Swap Meet Guide - Hot Rod Network
A Southern California tradition since , the Pomona Swap Meet was F- Pace, it all looks similar to rush hour, but we're certainly not complaining. A scrappy looking '50s MG TD sits on the back of a trailer with a “For. Phone, () · Address. E Riverside Dr, Ontario, CA ; Chino, California 84 Swap Meet jobs available in California on dayline.info Work a variable schedule, to include weekends or alternate hours, during peak periods when.
Items for sale should be car-related items only. What is the size of the swap space? If I bring a trailer to the Swap Meet, do I have to pay to park it in a space?
The Pomona Swap Meet is a So-Cal Tradition for Car Fanatics
If you exceed the size of the space, you will need to purchase additional space s to accommodate your trailer or motorhome. When can I unload my trailer in the Swap Meet?
All trailers must be unloaded in the swap meet space and cannot be removed. How do I make sure my swap space is reserved if I leave the show? Swappers must occupy their own spaces.
The Club is not responsible if you leave your space unattended. Can swappers camp overnight in the swap area? Swappers can camp overnight in their self-contained vehicles in their own swap space.
Restrooms will be open for your convenience. For reservations call KOA What are the hours of the show? Saturday and Sunday the show hours are 7: Do you rent mobility scooters or wheelchairs? Reserve your equipment before the show and it will be waiting for you at the Spectator entrance.
What is the cost for spectators attending the show? Do you have a spectators weekend special? What gate do spectators enter for parking? The Fairplex charges for parking, but does offer a free tram service.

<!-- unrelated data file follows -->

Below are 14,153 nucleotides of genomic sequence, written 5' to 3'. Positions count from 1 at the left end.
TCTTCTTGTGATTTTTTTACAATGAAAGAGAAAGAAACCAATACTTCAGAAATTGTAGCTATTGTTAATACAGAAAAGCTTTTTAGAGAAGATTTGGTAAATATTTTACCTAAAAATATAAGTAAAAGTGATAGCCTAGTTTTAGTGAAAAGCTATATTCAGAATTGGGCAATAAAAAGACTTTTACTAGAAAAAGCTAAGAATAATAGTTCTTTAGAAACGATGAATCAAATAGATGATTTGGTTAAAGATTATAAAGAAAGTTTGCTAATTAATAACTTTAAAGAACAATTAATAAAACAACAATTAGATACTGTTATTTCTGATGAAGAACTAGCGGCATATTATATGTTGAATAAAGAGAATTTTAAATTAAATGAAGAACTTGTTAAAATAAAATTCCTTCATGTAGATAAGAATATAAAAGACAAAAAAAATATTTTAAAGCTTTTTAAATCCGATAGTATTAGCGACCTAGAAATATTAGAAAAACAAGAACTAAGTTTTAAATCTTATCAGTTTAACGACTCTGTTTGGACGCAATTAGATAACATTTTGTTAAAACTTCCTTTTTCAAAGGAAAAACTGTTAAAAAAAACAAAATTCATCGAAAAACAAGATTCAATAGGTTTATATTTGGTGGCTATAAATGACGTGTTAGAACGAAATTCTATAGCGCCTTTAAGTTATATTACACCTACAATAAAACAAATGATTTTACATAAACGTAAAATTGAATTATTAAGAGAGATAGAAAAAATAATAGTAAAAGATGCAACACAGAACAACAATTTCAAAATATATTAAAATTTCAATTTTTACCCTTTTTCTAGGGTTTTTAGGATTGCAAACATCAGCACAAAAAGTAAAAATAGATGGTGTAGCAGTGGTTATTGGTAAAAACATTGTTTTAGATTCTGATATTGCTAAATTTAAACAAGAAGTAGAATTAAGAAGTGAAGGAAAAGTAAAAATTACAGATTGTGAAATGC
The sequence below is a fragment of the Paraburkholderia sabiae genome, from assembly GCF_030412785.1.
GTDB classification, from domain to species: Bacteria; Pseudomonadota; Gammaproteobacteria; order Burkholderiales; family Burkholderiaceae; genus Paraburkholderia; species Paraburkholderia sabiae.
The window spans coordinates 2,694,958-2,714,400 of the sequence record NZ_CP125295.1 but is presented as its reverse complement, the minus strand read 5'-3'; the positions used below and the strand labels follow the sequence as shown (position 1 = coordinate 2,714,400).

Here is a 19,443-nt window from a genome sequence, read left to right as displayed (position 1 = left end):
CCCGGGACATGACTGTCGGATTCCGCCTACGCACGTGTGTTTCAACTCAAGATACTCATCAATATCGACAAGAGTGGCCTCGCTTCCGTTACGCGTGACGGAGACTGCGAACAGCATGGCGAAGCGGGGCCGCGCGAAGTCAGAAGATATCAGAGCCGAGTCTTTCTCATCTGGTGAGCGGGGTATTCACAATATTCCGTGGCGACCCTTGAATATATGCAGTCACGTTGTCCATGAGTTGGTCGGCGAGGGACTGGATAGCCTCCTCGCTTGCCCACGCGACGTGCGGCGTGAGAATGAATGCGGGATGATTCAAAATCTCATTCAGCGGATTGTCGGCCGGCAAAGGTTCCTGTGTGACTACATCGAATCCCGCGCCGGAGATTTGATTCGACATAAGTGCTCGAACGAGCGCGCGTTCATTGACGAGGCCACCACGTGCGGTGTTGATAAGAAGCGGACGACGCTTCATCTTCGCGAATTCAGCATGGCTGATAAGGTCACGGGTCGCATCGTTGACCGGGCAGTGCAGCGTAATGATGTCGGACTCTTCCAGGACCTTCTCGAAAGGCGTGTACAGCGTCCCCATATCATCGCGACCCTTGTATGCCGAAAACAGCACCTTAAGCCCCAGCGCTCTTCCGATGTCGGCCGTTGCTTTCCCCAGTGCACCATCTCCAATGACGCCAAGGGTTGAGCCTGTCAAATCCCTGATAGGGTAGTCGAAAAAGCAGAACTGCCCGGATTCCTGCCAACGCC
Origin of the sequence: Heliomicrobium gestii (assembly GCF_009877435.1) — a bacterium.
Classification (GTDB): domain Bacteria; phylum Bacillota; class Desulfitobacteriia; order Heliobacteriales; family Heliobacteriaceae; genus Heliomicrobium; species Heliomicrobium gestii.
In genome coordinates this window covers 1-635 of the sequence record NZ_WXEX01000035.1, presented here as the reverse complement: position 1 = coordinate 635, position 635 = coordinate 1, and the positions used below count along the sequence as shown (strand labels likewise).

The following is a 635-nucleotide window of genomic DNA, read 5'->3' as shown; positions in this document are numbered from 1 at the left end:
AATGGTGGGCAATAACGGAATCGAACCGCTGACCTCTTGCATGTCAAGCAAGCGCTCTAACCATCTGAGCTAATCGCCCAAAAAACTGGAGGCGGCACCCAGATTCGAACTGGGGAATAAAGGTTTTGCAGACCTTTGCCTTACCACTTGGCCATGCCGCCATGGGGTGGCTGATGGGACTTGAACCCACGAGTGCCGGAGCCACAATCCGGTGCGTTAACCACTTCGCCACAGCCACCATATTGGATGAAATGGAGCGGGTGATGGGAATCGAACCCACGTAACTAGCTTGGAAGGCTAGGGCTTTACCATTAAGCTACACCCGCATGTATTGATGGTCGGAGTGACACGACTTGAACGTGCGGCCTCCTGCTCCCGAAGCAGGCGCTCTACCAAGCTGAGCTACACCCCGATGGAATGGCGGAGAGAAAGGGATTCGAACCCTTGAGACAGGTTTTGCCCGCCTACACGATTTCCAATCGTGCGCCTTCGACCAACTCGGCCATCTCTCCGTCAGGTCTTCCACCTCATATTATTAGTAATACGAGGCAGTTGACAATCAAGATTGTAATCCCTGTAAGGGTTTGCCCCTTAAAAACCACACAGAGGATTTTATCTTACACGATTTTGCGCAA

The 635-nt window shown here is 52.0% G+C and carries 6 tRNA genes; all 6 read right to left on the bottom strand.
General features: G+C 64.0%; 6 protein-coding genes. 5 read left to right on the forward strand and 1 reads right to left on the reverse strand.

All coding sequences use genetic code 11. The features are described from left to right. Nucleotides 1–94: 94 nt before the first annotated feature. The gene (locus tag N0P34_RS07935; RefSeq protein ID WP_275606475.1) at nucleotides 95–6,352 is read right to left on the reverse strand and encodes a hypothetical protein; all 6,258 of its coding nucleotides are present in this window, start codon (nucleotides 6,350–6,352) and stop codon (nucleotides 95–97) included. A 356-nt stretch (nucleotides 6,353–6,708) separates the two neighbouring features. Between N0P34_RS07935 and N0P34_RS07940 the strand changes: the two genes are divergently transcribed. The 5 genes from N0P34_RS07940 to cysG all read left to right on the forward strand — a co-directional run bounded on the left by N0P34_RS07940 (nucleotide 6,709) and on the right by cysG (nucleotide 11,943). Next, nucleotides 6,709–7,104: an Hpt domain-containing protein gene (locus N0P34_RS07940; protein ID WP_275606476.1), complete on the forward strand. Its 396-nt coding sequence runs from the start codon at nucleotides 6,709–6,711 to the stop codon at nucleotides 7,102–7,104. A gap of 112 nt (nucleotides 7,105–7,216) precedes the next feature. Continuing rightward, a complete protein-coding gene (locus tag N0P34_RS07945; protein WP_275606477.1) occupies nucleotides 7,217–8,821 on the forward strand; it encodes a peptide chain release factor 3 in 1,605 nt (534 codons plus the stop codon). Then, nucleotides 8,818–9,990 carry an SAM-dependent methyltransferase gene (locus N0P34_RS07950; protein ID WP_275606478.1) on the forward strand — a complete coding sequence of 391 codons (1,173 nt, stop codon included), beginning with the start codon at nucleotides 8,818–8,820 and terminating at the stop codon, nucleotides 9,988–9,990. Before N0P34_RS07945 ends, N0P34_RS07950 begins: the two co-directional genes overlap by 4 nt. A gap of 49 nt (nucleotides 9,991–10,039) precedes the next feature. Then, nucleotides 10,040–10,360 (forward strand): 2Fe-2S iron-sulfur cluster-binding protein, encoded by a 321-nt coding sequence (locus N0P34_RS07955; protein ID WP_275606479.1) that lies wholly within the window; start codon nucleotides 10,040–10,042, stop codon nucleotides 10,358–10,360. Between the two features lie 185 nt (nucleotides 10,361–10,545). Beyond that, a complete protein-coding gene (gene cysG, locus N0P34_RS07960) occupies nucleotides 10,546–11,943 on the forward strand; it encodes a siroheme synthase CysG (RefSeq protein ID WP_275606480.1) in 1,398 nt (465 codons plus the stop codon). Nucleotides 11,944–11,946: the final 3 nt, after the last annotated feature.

- Chino Swapmeet
Where do spectators buy tickets? They will also be available at the ticket booth near the Specialty Parking area off Gate Parking will be available in both parking lots. Tram Service will be available during show hours from one end of the show to the other. Limited tram service will be provided by the Fairplex in each spectator parking lot to transport spectators.
Do you accept credit cards or personal checks for admission to the show?
If you need cash, there is an ATM near the ticket booth and in the show, but you must buy your admission ticket first to gain access to the show. How do I reserve a Commercial space in the show? For the show we will be offering pre-registration for our Commercial Trade Show.
Contact Lynn Houchin at Cell or E-mail lynnatlar aol. The Commercial Trade Show has been expanded to accommodate more vendors. What gate do commercial vendors enter?
LA Roadsters, Hot Rods of Southern California
Exhibitor move-in is Friday 9: No Saturday or Sunday move-in. When can Commercial vendors tear-down their exhibit? The show will close on Sunday at 4: For safety reasons, vendors cannot tear-down their exhibits until the show closes after 4: Vendor trailers will be allowed to enter the show at 4: Can I bring my dog or pet to the show? Please leave your pets at home where they are safe and comfortable, and not in the hot weather or a locked car.
Do you have Vendor trailer parking? Trailers can be parked in the designated area only. You will enter through Gate Do you have handicap parking? All parking is handled by the Fairplex. They do offer handicap parking in the lots at Gate 9 and Gate Do you have a tram to and from the parking lot?
The Fairplex does offer a free Tram Service to and from the parking lot. The drop-off and pick-up area is near the Spectators Ticket Booths. Can I bring my own golf cart? Due to liability with the Fairplex, the only golf carts allowed on the premises are those that have been contracted by the Club.
Do you rent golf carts? Is there an ATM at the show?